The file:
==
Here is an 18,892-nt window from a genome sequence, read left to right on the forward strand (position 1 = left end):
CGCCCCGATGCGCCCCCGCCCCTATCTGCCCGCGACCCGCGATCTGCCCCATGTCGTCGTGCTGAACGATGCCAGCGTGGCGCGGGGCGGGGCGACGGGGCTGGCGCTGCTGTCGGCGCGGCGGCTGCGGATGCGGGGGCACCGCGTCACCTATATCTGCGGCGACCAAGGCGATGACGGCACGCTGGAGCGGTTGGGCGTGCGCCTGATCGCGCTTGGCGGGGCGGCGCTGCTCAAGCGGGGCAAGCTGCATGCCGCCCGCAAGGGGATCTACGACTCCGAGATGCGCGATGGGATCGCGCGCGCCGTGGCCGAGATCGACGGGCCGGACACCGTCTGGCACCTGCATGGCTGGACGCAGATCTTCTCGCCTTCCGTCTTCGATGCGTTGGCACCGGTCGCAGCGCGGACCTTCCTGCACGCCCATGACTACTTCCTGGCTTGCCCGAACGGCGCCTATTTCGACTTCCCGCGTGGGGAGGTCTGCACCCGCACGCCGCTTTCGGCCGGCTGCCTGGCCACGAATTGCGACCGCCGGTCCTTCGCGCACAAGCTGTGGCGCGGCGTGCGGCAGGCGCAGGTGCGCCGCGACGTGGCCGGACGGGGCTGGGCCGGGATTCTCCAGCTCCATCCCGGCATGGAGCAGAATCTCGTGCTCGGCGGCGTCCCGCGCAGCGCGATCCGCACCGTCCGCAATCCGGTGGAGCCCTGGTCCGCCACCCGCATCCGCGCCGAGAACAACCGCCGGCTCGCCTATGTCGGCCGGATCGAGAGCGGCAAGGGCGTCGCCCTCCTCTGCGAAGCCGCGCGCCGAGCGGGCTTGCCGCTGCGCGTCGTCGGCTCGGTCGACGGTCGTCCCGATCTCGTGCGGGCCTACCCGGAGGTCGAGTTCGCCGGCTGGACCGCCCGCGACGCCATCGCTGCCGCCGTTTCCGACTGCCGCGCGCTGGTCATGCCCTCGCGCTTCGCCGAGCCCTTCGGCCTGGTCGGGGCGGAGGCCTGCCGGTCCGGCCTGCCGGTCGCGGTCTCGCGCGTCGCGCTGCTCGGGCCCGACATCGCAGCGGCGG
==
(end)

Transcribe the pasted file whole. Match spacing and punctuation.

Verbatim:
Here is an 18,892-nt window from a genome sequence, read left to right on the forward strand (position 1 = left end):
CGCCCCGATGCGCCCCCGCCCCTATCTGCCCGCGACCCGCGATCTGCCCCATGTCGTCGTGCTGAACGATGCCAGCGTGGCGCGGGGCGGGGCGACGGGGCTGGCGCTGCTGTCGGCGCGGCGGCTGCGGATGCGGGGGCACCGCGTCACCTATATCTGCGGCGACCAAGGCGATGACGGCACGCTGGAGCGGTTGGGCGTGCGCCTGATCGCGCTTGGCGGGGCGGCGCTGCTCAAGCGGGGCAAGCTGCATGCCGCCCGCAAGGGGATCTACGACTCCGAGATGCGCGATGGGATCGCGCGCGCCGTGGCCGAGATCGACGGGCCGGACACCGTCTGGCACCTGCATGGCTGGACGCAGATCTTCTCGCCTTCCGTCTTCGATGCGTTGGCACCGGTCGCAGCGCGGACCTTCCTGCACGCCCATGACTACTTCCTGGCTTGCCCGAACGGCGCCTATTTCGACTTCCCGCGTGGGGAGGTCTGCACCCGCACGCCGCTTTCGGCCGGCTGCCTGGCCACGAATTGCGACCGCCGGTCCTTCGCGCACAAGCTGTGGCGCGGCGTGCGGCAGGCGCAGGTGCGCCGCGACGTGGCCGGACGGGGCTGGGCCGGGATTCTCCAGCTCCATCCCGGCATGGAGCAGAATCTCGTGCTCGGCGGCGTCCCGCGCAGCGCGATCCGCACCGTCCGCAATCCGGTGGAGCCCTGGTCCGCCACCCGCATCCGCGCCGAGAACAACCGCCGGCTCGCCTATGTCGGCCGGATCGAGAGCGGCAAGGGCGTCGCCCTCCTCTGCGAAGCCGCGCGCCGAGCGGGCTTGCCGCTGCGCGTCGTCGGCTCGGTCGACGGTCGTCCCGATCTCGTGCGGGCCTACCCGGAGGTCGAGTTCGCCGGCTGGACCGCCCGCGACGCCATCGCTGCCGCCGTTTCCGACTGCCGCGCGCTGGTCATGCCCTCGCGCTTCGCCGAGCCCTTCGGCCTGGTCGGGGCGGAGGCCTGCCGGTCCGGCCTGCCGGTCGCGGTCTCGCGCGTCGCGCTGCTCGGGCCCGACATCGCAGCGGCGG